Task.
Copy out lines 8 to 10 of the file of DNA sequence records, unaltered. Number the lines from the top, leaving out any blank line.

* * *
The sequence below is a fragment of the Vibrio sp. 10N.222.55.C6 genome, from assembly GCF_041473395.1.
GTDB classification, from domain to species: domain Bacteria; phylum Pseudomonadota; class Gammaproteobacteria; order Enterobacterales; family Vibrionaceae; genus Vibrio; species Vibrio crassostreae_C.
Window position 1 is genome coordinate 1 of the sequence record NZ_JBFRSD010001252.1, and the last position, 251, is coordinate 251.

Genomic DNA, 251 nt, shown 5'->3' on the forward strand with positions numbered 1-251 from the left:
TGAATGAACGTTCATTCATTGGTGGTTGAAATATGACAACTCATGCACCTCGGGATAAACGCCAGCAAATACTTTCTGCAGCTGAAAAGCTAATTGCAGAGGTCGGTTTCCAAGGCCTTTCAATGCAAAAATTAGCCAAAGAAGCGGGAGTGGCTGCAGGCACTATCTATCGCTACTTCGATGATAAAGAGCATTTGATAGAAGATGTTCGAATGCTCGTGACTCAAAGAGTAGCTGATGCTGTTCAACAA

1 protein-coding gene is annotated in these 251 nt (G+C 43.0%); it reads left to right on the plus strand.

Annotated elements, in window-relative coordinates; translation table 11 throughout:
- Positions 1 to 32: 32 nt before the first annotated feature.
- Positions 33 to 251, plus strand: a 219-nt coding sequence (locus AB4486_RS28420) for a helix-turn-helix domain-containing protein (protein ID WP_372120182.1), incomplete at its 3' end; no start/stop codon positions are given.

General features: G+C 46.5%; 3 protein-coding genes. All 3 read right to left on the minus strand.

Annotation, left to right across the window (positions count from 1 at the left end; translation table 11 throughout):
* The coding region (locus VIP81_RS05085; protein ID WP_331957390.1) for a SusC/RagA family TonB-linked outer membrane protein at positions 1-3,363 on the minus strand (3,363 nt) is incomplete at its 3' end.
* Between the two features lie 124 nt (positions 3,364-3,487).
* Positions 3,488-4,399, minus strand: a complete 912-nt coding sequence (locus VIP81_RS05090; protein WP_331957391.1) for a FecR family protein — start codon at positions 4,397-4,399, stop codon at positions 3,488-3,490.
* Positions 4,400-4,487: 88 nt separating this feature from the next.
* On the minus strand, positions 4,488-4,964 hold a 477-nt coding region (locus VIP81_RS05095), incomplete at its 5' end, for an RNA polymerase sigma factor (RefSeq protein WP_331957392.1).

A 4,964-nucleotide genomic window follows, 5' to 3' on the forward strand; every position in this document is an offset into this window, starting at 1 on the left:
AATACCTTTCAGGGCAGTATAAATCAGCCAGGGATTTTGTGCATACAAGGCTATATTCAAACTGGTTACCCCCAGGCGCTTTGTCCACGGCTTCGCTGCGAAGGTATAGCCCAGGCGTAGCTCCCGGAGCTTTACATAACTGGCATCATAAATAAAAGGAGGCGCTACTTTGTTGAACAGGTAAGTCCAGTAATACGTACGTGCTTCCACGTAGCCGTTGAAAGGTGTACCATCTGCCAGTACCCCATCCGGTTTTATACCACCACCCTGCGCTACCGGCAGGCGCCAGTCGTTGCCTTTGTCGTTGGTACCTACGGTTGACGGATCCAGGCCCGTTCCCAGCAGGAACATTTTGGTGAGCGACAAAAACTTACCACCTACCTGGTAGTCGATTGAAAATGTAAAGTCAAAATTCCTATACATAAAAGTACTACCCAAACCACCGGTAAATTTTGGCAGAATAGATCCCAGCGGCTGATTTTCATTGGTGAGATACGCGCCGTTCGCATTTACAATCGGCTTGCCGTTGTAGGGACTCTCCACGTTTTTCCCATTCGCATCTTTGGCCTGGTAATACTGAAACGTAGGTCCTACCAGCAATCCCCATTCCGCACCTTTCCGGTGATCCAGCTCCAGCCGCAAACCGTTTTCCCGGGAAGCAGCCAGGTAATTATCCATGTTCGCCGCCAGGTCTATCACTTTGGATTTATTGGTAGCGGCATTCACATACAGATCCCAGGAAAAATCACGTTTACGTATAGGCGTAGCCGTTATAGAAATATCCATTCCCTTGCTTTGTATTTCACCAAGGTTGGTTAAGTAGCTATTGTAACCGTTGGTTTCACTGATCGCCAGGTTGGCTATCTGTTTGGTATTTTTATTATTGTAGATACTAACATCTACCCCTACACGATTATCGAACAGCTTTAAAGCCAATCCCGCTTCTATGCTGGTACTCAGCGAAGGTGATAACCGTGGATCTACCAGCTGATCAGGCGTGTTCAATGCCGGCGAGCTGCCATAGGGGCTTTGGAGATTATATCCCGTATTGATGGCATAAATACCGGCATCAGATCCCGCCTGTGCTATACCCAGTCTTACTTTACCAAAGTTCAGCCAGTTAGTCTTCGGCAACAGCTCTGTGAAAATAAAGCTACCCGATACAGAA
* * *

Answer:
- Positions 1 to 32: 32 nt before the first annotated feature.
- Positions 33 to 251, plus strand: a 219-nt coding sequence (locus AB4486_RS28420) for a helix-turn-helix domain-containing protein (protein ID WP_372120182.1), incomplete at its 3' end; no start/stop codon positions are given.

General features: G+C 46.5%; 3 protein-coding genes. All 3 read right to left on the minus strand.